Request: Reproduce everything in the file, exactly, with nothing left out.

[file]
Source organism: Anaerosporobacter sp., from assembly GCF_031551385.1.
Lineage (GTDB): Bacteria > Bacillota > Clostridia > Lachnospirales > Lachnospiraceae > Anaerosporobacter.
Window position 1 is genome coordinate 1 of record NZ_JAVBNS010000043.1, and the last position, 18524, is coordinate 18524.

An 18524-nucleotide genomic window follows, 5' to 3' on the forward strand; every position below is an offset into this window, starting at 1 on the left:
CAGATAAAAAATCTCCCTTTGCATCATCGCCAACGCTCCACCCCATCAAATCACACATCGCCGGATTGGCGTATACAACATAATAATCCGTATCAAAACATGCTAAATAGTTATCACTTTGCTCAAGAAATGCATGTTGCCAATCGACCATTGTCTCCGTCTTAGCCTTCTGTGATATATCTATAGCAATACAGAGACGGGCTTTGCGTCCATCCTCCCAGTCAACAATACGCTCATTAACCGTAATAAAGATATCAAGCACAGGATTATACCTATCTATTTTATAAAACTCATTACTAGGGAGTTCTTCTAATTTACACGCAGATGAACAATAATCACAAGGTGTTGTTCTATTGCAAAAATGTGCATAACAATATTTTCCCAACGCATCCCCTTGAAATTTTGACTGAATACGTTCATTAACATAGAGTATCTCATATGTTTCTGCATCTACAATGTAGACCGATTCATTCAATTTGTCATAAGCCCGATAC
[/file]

Source organism: Anaerosporobacter sp., from assembly GCF_031551385.1.
Lineage (GTDB): Bacteria > Bacillota > Clostridia > Lachnospirales > Lachnospiraceae > Anaerosporobacter.
Window position 1 is genome coordinate 1 of record NZ_JAVBNS010000043.1, and the last position, 18524, is coordinate 18524.

An 18524-nucleotide genomic window follows, 5' to 3' on the forward strand; every position below is an offset into this window, starting at 1 on the left:
CAGATAAAAAATCTCCCTTTGCATCATCGCCAACGCTCCACCCCATCAAATCACACATCGCCGGATTGGCGTATACAACATAATAATCCGTATCAAAACATGCTAAATAGTTATCACTTTGCTCAAGAAATGCATGTTGCCAATCGACCATTGTCTCCGTCTTAGCCTTCTGTGATATATCTATAGCAATACAGAGACGGGCTTTGCGTCCATCCTCCCAGTCAACAATACGCTCATTAACCGTAATAAAGATATCAAGCACAGGATTATACCTATCTATTTTATAAAACTCATTACTAGGGAGTTCTTCTAATTTACACGCAGATGAACAATAATCACAAGGTGTTGTTCTATTGCAAAAATGTGCATAACAATATTTTCCCAACGCATCCCCTTGAAATTTTGACTGAATACGTTCATTAACATAGAGTATCTCATATGTTTCTGCATCTACAATGTAGACCGATTCATTCAATTTGTCATAAGCCCGATAC